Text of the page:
The current patchwork of conflicting legal standards regarding alternative litigation financing (“ALF”) makes the use of choice-of-law provisions in ALF agreements a necessity.
As of 2014, twenty-nine states and the District of Columbia prohibit the assignment of personal injury claims as well as the proceeds of personal injury claims. Terrence Cain, “Symposium: I. Fringe Economy Lending – The Problem, Its Demographics, and Proposals for Change: Third Party Funding of Personal Injury Tort Claims: Keep the Baby and Change the Bathwater”, 89 Chi.-Kent L. Rev. 11, 21 (2014). Further, eight states prohibit the assignment of personal injury claims, but allow the assignment of the proceeds of personal injury claims. Id. at 22. Nine states allow the assignment of personal injury claims and the proceeds personal injury claims. Id. at 23-24. In several other states the legality third party funding of personal injury tort litigation is an open question. Id.
Another recent study concluded that 28 of 51 U.S. jurisdictions explicitly permit champerty in some limited form; 28 states permit maintenance in some form, and 16 of these 28 states permit maintenance for profit. Steven Garber, “Alternative Litigation Financing in the United States: Issues, Knowns, and Unknowns.” RAND Corporation (December 15, 2011). http://www.rand.org/pubs/ occasional_papers/OP306.
Companies providing ALF are not limited to doing business in only the states which explicitly allow the assignment of claims, or the proceeds of personal injury claims, or both. Choice-of-law provisions in the agreement between the ALF company and the borrower provide predictability and compliance with governing legal standards. As one commentor noted, “A carefully drafted choice of law clause could allow an [ALF company] to avoid an individual state’s prohibition on the assignment of personal injury claims or the proceeds of such claims.” Id. at 25.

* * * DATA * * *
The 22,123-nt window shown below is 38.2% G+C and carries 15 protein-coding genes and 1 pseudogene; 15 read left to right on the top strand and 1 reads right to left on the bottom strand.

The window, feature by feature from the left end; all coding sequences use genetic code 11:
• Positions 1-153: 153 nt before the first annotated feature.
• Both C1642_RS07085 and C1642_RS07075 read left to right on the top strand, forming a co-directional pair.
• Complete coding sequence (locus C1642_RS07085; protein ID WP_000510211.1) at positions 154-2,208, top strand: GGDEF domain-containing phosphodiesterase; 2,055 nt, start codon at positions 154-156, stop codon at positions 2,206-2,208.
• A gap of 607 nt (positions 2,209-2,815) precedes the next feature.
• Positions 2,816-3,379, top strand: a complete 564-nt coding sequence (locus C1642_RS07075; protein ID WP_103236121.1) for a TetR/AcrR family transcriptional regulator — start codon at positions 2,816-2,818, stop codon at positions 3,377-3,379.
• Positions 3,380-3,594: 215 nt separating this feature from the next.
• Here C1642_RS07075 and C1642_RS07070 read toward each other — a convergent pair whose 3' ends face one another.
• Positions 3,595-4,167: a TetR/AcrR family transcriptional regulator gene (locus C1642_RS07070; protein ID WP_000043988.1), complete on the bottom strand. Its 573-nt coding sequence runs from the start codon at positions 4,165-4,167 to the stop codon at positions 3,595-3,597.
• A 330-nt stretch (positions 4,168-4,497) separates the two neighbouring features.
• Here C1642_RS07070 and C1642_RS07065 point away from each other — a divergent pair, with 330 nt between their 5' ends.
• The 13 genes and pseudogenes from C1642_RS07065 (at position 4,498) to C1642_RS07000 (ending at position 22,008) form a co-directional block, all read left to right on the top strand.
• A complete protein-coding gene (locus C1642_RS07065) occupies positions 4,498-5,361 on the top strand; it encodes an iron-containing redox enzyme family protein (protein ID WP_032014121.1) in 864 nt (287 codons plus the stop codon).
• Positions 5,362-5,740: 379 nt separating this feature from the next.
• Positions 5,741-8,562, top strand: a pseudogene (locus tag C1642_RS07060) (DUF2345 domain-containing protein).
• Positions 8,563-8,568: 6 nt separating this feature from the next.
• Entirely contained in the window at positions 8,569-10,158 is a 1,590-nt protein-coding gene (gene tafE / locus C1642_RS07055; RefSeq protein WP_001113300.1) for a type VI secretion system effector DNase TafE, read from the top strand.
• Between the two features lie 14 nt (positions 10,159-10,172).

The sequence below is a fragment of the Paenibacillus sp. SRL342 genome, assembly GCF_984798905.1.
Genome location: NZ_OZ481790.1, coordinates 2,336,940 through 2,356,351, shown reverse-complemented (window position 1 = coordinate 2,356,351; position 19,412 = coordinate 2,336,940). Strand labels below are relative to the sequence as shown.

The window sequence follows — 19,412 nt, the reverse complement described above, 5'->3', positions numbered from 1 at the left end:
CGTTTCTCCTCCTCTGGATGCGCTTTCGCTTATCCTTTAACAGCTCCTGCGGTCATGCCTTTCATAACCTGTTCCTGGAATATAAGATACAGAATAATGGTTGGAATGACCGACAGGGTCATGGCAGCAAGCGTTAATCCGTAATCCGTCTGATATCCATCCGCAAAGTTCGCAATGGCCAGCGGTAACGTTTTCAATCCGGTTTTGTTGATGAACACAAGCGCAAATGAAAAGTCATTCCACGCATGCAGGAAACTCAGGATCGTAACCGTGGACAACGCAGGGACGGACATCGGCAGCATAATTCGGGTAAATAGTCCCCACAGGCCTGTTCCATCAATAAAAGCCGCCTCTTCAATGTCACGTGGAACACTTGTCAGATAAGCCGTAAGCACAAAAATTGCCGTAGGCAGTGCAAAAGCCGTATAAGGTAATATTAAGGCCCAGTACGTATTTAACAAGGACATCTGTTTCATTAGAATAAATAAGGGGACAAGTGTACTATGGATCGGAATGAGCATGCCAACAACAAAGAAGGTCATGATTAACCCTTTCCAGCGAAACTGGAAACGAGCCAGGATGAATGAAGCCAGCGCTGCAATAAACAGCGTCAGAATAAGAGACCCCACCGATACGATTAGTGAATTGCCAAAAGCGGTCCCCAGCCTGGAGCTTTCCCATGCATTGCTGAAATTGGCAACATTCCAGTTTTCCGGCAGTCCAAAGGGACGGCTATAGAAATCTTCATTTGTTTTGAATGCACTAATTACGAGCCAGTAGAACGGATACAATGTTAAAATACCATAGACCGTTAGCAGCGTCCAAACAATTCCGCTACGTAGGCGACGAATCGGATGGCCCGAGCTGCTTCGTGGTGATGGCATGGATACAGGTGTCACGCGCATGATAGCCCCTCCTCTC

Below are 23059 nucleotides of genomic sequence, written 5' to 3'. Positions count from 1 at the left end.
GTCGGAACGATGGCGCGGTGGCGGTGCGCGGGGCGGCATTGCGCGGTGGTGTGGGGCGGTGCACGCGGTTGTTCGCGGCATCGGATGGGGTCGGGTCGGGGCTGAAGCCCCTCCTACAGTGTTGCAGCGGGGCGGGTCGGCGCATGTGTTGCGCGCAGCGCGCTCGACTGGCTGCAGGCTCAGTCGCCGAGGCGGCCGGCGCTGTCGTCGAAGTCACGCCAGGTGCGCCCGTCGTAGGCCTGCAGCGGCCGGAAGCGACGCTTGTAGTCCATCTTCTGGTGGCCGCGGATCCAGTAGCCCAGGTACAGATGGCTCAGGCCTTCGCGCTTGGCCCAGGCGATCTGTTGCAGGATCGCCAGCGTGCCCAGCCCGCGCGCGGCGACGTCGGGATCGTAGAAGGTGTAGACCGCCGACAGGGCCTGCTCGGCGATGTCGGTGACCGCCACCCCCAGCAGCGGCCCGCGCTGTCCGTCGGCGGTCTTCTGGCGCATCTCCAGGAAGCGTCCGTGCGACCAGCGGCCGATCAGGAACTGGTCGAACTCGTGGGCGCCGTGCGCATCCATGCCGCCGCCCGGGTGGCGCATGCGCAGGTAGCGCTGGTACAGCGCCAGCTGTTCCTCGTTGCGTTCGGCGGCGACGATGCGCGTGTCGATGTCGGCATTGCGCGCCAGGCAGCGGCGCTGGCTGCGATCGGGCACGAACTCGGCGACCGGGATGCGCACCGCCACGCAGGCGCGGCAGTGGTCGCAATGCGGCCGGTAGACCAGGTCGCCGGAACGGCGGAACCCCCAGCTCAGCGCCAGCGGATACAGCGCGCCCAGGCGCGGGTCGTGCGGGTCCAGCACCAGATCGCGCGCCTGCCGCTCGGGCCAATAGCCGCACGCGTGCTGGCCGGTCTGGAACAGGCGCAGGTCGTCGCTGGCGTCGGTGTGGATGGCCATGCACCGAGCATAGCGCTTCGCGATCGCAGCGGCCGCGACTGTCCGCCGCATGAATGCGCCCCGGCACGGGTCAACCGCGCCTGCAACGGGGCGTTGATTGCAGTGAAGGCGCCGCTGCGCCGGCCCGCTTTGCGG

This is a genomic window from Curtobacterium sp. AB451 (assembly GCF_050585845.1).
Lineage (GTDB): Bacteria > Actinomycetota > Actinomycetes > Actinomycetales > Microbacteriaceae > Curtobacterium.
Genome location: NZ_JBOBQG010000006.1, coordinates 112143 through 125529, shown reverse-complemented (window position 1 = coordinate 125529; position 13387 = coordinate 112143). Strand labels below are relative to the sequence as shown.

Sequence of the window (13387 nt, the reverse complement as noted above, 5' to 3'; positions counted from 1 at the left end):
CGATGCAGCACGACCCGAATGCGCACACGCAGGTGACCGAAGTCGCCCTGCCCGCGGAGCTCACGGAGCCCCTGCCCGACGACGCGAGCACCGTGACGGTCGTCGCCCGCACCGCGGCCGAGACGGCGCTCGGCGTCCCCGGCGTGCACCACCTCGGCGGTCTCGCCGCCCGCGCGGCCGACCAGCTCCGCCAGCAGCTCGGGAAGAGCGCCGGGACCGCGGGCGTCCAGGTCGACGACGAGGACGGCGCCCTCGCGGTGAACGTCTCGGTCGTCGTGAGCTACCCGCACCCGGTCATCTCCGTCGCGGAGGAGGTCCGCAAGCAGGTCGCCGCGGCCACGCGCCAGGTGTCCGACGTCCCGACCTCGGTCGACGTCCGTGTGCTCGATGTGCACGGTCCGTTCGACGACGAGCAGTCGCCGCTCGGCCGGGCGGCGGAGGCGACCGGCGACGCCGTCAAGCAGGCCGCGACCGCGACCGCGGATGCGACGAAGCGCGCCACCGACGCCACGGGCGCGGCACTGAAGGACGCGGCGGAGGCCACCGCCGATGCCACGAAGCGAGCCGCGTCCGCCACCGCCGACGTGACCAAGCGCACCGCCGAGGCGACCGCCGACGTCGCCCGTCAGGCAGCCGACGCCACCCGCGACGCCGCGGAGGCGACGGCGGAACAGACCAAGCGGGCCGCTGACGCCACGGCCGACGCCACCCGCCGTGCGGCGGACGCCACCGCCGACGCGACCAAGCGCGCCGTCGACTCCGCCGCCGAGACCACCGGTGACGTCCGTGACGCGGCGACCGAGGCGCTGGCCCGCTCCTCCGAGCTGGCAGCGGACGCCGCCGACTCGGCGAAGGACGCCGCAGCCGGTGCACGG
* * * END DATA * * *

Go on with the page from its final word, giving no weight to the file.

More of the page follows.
A “choice of law” clause is a provision in a contract stating that the law of a chosen jurisdiction will govern a dispute between the parties. In order for ALF companies to do business in the approximately thirty jurisdictions whose laws restrict the assignment of personal injury claims, ALF companies often include a choice-of-law clause in their funding agreements, selecting a state that does allow the assignment of the claim itself, the proceeds of the claim, or both.
Members of American Legal Finance Association (“ALFA”) typically choose New York as their choice-of-law jurisdiction because New York case law generally allows the assignment of the proceeds of personal injury claims, and it has a well developed regulatory framework for ALF. See “Shifting Tides in Commercial Alternative Litigation Finance”, Texas Bar Journal, pp. 776, 777 (November 2015). As other states continue to develop and clarify their rules regarding ALF, those states’ law may become increasingly attractive as choice-of-law jurisdictions.
For further information, please feel free to contact Roni A. Elias, who leads the litigation finance team at TownCenter Partners, LLC, a boutique litigation funding company that funds plaintiffs and plaintiffs’ law firms nationwide. TownCenter Partners, LLC is a litigation funder with a social mission and continues to level the playing field in litigation. Mr. Elias can be reached at email@example.com or (703) 570-5264. © 2018 Roni A. Elias. All rights reserved.
Topics: Litigation finance, portfolio financing, portfolio funding, third-party funding, alternative litigation finance, state regulation, Choice-of-law, New York.